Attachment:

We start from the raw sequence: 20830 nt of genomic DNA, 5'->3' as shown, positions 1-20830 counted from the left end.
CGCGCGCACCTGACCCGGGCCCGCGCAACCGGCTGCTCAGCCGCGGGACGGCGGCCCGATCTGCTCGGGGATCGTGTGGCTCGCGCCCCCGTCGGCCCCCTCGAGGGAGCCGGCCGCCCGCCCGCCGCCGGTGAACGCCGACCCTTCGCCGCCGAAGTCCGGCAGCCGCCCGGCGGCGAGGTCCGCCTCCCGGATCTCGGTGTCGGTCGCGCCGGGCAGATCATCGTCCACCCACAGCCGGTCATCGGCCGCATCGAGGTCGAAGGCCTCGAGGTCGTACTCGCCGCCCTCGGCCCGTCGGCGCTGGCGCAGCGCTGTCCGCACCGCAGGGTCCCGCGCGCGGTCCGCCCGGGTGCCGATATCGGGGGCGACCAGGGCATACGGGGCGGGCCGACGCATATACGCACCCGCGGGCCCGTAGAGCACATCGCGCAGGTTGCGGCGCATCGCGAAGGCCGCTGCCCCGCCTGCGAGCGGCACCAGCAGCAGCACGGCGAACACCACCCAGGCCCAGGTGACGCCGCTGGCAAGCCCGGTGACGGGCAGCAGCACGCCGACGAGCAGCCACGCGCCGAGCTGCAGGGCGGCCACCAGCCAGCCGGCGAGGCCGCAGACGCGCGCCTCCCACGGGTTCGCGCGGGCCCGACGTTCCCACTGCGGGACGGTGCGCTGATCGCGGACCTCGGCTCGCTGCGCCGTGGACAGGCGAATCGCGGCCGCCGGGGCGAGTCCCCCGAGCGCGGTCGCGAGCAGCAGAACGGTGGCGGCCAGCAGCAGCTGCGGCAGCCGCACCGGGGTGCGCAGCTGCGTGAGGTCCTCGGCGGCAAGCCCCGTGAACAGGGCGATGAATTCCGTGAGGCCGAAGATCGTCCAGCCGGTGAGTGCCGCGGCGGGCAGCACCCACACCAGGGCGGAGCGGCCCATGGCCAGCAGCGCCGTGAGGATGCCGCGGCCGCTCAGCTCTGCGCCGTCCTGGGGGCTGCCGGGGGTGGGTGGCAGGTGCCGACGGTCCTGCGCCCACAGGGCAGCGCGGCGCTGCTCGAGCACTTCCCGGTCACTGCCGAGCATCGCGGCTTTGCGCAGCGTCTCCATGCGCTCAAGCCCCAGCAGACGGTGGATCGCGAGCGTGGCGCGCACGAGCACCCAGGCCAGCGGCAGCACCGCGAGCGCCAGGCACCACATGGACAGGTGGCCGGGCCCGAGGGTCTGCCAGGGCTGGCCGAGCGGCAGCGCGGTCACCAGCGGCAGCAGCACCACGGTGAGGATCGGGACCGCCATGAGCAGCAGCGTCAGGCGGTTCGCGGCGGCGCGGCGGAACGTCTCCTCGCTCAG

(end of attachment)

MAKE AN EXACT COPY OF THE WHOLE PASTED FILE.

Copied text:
We start from the raw sequence: 20830 nt of genomic DNA, 5'->3' as shown, positions 1-20830 counted from the left end.
CGCGCGCACCTGACCCGGGCCCGCGCAACCGGCTGCTCAGCCGCGGGACGGCGGCCCGATCTGCTCGGGGATCGTGTGGCTCGCGCCCCCGTCGGCCCCCTCGAGGGAGCCGGCCGCCCGCCCGCCGCCGGTGAACGCCGACCCTTCGCCGCCGAAGTCCGGCAGCCGCCCGGCGGCGAGGTCCGCCTCCCGGATCTCGGTGTCGGTCGCGCCGGGCAGATCATCGTCCACCCACAGCCGGTCATCGGCCGCATCGAGGTCGAAGGCCTCGAGGTCGTACTCGCCGCCCTCGGCCCGTCGGCGCTGGCGCAGCGCTGTCCGCACCGCAGGGTCCCGCGCGCGGTCCGCCCGGGTGCCGATATCGGGGGCGACCAGGGCATACGGGGCGGGCCGACGCATATACGCACCCGCGGGCCCGTAGAGCACATCGCGCAGGTTGCGGCGCATCGCGAAGGCCGCTGCCCCGCCTGCGAGCGGCACCAGCAGCAGCACGGCGAACACCACCCAGGCCCAGGTGACGCCGCTGGCAAGCCCGGTGACGGGCAGCAGCACGCCGACGAGCAGCCACGCGCCGAGCTGCAGGGCGGCCACCAGCCAGCCGGCGAGGCCGCAGACGCGCGCCTCCCACGGGTTCGCGCGGGCCCGACGTTCCCACTGCGGGACGGTGCGCTGATCGCGGACCTCGGCTCGCTGCGCCGTGGACAGGCGAATCGCGGCCGCCGGGGCGAGTCCCCCGAGCGCGGTCGCGAGCAGCAGAACGGTGGCGGCCAGCAGCAGCTGCGGCAGCCGCACCGGGGTGCGCAGCTGCGTGAGGTCCTCGGCGGCAAGCCCCGTGAACAGGGCGATGAATTCCGTGAGGCCGAAGATCGTCCAGCCGGTGAGTGCCGCGGCGGGCAGCACCCACACCAGGGCGGAGCGGCCCATGGCCAGCAGCGCCGTGAGGATGCCGCGGCCGCTCAGCTCTGCGCCGTCCTGGGGGCTGCCGGGGGTGGGTGGCAGGTGCCGACGGTCCTGCGCCCACAGGGCAGCGCGGCGCTGCTCGAGCACTTCCCGGTCACTGCCGAGCATCGCGGCTTTGCGCAGCGTCTCCATGCGCTCAAGCCCCAGCAGACGGTGGATCGCGAGCGTGGCGCGCACGAGCACCCAGGCCAGCGGCAGCACCGCGAGCGCCAGGCACCACATGGACAGGTGGCCGGGCCCGAGGGTCTGCCAGGGCTGGCCGAGCGGCAGCGCGGTCACCAGCGGCAGCAGCACCACGGTGAGGATCGGGACCGCCATGAGCAGCAGCGTCAGGCGGTTCGCGGCGGCGCGGCGGAACGTCTCCTCGCTCAG